Anna Brosinger (lost her son): “… I saw them through the window, walking away from Březina. "Do they want to?" I ask Oldrich, and then the two of us were with us. Oldřich, like my son, went out and they went to him to show them the granary immediately. He had to take a ladder and walk back. Then the other SS-men came and shouted, "Everybody out!" I was terribly scared, I didn't even take my coat and I was running in front of the house. I saw Oldřich carrying a ladder, and that was the last time I saw him. It never occurred to me that I shouldn't see him! He was such a good boy ...
They yelled at me to go untie the cows. I call Oldřich, but he didn't answer, so I ran for my coat. I didn't know what I was upset about. Dolfík, my brother-in-law, held my cows before the soldiers also drove him away and shot him. The soldiers had already started firing and were throwing something inside that exploded. We were driven by women to Klepár. I was upset that I didn't even remember how I got to Klepár. SS-mani also came there and started firing, but then left. There were more of us women at Klepár who were driven here. Others were in a ditch on the road near Střemeníček or fled even further. We at Klepár knelt and prayed. We heard gunfire ...
… I didn't find Oldřich right away and I always thought that he somehow saved himself as well. It wasn't until the next day that they found him burned in the granary. They shot him there, poor thing, when he showed them upstairs… "
Jaroslav Dokoupil: “… We observed everything from home. However, when it was seen that several houses were burning at the bottom of the village from the hunting lodge, we sensed something terrible. Fleeing women and children fleeing around our building also proved it, shouting, "It's bad, men are shooting and all houses are burning to the ground!" So we left everything at home by fate and we all fled the garden behind the others. It has already been shot in our yard. Missiles flew around us. At the end of the village, German soldiers also patrolled towards Střemeníček. They ordered, "Men go back and women go further!" So I had to go back. After a while, several other men from the village came to see me, who originally wanted to flee with their wives and children…. "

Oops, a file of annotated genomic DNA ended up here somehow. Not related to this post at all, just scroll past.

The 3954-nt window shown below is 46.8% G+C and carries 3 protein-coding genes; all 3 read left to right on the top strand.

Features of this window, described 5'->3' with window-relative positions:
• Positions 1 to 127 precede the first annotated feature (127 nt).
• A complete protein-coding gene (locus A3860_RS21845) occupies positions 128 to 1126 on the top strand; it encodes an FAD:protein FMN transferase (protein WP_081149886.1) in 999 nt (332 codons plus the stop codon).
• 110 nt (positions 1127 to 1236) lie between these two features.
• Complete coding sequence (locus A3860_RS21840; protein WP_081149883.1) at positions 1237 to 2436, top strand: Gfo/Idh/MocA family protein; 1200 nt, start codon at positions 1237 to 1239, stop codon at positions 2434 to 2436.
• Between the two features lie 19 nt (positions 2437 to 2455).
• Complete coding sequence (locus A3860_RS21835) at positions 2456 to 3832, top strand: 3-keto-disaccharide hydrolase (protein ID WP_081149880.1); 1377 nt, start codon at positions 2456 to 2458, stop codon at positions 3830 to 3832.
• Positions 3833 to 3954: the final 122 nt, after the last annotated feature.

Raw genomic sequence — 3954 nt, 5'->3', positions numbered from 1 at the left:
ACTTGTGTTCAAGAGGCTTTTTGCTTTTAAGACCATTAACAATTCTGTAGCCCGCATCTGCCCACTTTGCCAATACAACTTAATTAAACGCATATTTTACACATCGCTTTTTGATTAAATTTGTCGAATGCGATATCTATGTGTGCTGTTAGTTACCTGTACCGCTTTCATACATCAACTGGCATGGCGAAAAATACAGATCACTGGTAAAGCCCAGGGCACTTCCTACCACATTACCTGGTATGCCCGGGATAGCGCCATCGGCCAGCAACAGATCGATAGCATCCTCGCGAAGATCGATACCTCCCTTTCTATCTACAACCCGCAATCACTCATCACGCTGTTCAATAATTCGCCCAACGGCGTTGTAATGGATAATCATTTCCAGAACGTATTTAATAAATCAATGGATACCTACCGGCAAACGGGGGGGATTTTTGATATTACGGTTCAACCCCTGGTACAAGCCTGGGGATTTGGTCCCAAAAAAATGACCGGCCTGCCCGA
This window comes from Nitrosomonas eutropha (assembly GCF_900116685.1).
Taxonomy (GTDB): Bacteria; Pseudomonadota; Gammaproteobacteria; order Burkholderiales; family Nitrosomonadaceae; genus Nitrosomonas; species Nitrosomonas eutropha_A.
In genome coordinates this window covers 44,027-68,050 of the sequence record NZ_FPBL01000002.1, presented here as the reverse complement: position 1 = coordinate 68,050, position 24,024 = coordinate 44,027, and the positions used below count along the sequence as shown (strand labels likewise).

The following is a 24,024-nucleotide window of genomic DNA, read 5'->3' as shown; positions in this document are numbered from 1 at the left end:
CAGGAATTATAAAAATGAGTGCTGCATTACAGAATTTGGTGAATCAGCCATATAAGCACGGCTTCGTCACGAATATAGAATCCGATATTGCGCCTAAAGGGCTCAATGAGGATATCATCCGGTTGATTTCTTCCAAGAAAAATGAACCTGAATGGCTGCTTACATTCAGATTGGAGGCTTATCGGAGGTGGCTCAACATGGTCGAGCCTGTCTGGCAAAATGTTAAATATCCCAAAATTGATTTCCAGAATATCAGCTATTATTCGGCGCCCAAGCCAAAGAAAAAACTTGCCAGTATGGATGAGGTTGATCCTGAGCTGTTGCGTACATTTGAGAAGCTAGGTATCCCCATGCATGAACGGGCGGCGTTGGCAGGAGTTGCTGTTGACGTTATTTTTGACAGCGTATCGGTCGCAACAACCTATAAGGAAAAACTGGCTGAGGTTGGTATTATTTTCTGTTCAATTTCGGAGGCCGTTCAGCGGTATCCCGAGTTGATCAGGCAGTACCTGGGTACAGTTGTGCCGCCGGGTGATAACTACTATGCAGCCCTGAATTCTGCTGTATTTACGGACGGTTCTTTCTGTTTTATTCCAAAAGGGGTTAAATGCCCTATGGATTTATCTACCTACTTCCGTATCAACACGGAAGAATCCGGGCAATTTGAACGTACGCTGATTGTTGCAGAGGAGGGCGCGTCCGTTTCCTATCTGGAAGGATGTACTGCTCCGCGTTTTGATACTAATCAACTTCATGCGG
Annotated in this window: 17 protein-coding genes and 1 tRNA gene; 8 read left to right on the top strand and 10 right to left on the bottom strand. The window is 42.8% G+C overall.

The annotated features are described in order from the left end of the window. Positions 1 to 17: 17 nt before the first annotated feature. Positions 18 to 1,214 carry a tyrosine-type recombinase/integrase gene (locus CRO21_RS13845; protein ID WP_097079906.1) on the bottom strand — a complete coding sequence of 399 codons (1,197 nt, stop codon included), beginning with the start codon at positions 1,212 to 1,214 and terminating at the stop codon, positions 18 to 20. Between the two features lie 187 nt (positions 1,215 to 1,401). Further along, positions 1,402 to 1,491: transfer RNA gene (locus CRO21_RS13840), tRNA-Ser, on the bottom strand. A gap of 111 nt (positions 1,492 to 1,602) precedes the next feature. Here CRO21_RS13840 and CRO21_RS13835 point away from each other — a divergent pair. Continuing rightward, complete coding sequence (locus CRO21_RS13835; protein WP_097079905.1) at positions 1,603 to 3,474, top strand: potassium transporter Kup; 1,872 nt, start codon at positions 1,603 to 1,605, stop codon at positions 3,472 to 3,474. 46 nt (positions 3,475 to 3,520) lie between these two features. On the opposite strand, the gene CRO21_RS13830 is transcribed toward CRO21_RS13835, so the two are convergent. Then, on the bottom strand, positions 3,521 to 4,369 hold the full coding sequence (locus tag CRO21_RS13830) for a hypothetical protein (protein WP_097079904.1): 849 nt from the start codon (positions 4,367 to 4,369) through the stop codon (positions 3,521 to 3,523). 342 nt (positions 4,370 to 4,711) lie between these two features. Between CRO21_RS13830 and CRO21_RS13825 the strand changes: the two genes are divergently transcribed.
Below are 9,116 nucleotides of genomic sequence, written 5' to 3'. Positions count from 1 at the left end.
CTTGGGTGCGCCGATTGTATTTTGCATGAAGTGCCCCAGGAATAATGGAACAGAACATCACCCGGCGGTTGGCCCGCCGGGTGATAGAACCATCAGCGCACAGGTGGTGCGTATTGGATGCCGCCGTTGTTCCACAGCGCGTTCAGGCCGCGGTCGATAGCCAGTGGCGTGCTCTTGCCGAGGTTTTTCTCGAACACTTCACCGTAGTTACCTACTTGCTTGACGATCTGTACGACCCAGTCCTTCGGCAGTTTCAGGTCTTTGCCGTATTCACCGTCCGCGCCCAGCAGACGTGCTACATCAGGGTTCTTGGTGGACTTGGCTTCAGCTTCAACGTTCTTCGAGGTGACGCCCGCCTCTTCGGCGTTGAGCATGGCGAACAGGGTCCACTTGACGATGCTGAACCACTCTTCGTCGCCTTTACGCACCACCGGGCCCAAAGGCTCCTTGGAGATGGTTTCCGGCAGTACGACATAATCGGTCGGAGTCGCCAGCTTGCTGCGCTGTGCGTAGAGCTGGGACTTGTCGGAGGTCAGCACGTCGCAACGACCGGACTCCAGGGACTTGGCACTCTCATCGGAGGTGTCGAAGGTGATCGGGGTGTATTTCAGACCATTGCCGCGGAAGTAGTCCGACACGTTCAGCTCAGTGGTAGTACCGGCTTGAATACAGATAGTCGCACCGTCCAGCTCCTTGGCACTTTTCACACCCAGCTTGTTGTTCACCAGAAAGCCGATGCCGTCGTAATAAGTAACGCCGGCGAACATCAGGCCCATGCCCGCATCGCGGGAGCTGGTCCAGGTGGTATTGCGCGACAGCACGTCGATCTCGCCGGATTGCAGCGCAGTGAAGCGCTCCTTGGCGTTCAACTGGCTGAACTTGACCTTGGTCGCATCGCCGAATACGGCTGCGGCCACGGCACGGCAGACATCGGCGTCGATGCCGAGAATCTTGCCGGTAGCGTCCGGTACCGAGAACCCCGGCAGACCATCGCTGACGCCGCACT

"They led us back to school.There the soldier still offered everyone a cigarette. Then the interrogation began again. Both citizens of Olomouc were released. They were probably liberated by the fact that they arrived in Javoříčko, one on Friday evening and the other on Saturday morning. They both spoke German during the interrogation. They were all investigated, but one by one, in front of some military dignitaries. I don't know what questions they asked, as I sat away. After each interrogation, two soldiers took each individual a short distance from the interrogation site, and there one of them shot him from behind with a pistol. Those who did not want to go alone forced him by poking and pushing. In particular, they kept asking about Mr. Pecin. They left him last, after his son Milan. They shot him with two shots. All that was left was myself, who had to look at the horrible last moments of life of all his known neighbors. They told me, "We'll leave you, old man, tell everyone that we did it here because the guerrillas shot 20 German soldiers here. When the others come back to the village, let them remove the corpses. ”Then they prepared to leave. At our farm, they also killed a pig, which they loaded on their wagon and took to Bouzov. I waited for everyone to leave, and then I went for the women to come back so they could save something from the fire. It was about two o'clock in the afternoon. "